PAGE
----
“This is not the state you want to have your largest market share in, for obvious reasons,” Donelon said.

After those hurricanes, State Farm and Allstate were concerned about their exposure and began to slowly reduce their market share in Louisiana by raising their hurricane deductibles, Donelon said. As the big companies withdrew from the state, smaller regional companies replaced them.

Then, 2020 and 2021 brought more huge storms to Louisiana – Hurricane Laura in 2020, and Hurricane Ida in 2021.

These two storms were followed by insurance companies collapsing one after the other. Since the 2020 storms, nine insurers became insolvent within a couple of years.

Donelon said that resulted in homeowners having to get coverage from the state’s insurer of last resort, Louisiana Citizens, which is state-mandated to be more costly than other insurance companies. “Well, it doubled in size between 2020 and 2021, from 65,000 policies to 130,000,” Donelon said.

A January investigation by the Baton Rouge Advocate and the Times-Picayune found that Louisiana’s home insurance market fell apart after the state moved insurance policies to small, regional companies with risky business models. The investigation found that nearly all the insurance companies that failed had paid affiliates to underwrite and handle claims. The affiliates faced less scrutiny from regulators than the insurance companies, the investigation revealed.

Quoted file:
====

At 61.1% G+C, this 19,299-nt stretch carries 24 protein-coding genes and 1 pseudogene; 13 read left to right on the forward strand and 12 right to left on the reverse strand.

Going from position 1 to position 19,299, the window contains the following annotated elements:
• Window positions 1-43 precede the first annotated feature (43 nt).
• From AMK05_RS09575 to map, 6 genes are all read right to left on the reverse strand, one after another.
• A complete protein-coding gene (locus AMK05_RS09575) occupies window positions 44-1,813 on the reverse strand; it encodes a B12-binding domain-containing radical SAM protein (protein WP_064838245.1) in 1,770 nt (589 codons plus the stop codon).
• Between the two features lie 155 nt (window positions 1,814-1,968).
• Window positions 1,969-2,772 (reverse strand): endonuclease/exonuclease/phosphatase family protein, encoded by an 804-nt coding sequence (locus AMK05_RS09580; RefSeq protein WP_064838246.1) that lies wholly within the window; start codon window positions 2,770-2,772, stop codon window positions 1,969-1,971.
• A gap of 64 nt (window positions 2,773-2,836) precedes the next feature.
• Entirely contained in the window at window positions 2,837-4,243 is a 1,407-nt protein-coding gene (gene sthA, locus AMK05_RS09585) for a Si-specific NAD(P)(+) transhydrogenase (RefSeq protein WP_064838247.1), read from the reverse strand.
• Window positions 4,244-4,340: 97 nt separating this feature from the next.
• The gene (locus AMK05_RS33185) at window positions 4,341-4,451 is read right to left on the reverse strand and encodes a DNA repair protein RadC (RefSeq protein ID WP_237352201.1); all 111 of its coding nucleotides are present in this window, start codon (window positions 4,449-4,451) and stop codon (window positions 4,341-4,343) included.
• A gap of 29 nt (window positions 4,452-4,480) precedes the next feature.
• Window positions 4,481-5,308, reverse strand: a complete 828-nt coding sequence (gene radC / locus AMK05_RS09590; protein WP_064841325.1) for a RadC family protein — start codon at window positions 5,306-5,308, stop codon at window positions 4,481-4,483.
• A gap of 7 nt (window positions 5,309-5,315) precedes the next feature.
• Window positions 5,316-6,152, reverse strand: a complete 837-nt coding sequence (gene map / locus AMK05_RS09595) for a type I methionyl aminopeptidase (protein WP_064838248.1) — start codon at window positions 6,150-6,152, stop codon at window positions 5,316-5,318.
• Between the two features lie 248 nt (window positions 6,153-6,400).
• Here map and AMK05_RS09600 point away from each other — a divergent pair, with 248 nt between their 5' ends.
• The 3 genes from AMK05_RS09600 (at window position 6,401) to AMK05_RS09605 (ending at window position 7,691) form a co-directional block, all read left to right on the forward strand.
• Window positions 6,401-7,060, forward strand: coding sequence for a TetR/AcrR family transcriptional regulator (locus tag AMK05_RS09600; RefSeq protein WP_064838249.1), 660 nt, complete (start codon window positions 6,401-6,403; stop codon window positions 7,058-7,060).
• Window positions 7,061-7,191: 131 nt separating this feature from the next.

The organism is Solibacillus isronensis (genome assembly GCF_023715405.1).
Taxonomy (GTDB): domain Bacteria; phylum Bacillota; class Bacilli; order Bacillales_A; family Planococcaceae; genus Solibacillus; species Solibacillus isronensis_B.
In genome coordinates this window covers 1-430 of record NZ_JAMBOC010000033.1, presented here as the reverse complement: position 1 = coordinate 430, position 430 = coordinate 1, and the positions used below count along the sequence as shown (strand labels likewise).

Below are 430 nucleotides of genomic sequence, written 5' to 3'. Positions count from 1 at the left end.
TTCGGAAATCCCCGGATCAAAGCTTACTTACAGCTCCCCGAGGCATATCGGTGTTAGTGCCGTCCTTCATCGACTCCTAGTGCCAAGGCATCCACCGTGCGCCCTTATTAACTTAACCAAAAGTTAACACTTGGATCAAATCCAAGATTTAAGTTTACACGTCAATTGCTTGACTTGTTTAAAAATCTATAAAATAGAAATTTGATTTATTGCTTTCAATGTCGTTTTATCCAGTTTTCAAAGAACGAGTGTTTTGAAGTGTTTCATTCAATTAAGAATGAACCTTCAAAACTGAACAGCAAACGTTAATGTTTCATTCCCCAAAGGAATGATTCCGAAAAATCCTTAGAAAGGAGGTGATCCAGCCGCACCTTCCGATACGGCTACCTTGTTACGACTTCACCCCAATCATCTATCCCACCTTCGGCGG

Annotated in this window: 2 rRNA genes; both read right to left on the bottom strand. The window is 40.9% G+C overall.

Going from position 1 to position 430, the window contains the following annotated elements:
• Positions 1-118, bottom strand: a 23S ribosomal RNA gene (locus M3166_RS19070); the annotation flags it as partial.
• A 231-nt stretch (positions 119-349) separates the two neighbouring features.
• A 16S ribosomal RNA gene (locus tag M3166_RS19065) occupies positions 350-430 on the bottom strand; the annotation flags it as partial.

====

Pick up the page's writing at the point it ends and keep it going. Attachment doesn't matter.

“Focusing on the Gulf Coast, we’re already in a hole,” Richards said of the insurance crisis. “If we could freeze climate change, we’d still have an insoluble problem.”

Future risks

In 2023, natural catastrophe losses in the US reached $80bn. That included $40bn in insured losses in the first half of the year, largely due to record severe storms, Hilary Segura, the assistant vice president of state government relations and counsel for the American Property Casualty Insurance Association, told Al Jazeera.